Clay Greene is a scholar of early modern literature, with a particular focus on the work of John Milton. His work combines interests in literature, philosophy, and history, as is exemplified by his current book project, Milton’s Holy War. This project challenges the predominant critical understanding of Milton as a pacifist and critic of war, arguing instead that Milton followed the classical republican tradition that regarded war as salutary when individuals and nations fought against domestic tyranny and foreign expansionism. Dr. Greene’s other area of research analyzes the political significance of heterodox religious ideas in the 17th and 18th centuries.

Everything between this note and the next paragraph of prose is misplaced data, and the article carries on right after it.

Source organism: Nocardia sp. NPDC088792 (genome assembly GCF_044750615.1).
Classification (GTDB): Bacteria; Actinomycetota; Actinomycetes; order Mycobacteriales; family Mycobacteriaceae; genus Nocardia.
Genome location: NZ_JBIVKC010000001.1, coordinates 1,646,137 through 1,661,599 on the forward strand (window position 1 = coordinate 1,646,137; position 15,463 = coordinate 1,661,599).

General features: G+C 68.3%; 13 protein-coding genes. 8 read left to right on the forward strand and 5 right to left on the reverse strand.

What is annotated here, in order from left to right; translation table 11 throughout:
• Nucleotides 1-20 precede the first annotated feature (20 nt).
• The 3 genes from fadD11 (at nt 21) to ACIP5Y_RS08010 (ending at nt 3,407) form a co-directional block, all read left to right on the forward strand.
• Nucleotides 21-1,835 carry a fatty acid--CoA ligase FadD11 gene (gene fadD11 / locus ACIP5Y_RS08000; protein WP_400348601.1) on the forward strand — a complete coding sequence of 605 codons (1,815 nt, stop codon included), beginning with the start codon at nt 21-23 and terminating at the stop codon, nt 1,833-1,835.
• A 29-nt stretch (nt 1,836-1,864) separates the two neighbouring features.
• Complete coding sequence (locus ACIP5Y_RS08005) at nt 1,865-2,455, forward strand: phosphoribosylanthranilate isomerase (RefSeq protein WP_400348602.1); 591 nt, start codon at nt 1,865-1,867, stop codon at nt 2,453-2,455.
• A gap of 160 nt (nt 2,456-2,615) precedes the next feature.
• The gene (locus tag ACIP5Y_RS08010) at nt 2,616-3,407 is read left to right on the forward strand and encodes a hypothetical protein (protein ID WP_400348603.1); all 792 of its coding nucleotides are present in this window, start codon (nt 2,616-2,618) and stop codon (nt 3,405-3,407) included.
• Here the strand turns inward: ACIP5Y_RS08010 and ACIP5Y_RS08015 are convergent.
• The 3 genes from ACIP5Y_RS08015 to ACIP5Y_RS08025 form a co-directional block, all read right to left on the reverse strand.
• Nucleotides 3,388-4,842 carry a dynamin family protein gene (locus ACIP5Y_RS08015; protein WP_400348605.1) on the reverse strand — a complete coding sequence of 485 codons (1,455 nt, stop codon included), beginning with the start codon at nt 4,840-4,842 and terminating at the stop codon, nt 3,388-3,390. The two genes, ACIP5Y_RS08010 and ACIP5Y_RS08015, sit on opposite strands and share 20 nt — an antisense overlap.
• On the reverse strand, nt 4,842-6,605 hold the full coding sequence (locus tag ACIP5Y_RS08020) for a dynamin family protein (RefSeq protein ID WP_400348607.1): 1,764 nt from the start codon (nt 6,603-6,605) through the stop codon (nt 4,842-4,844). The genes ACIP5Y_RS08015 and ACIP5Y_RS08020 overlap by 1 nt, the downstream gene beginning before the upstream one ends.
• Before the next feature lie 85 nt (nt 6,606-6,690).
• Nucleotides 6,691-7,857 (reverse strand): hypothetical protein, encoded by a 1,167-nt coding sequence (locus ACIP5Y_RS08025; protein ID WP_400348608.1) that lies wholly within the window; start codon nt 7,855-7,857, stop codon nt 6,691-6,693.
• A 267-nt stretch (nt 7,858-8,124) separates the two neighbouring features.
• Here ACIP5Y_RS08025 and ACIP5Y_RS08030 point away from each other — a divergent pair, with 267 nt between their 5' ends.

Greene’s research has been supported by grants offered by the Hudson Strode Program in Renaissance Studies and the Beinecke Rare Book Library, and he has presented work at numerous academic conferences. His book chapter, “Giving Laws to Milton’s God: Præexistence (1714) as Revision of Paradise Lost,” can be found in Locating Milton: Places and Contexts, published by Duquesne University Press. His work is important for understanding the American founding in terms of the tradition of republican revolution, a vital resource for the colonial Patriot cause, and for grasping the permanently complex situation of a nation that separates church and state. He received his PhD in English and Renaissance Studies from Yale University in 2021.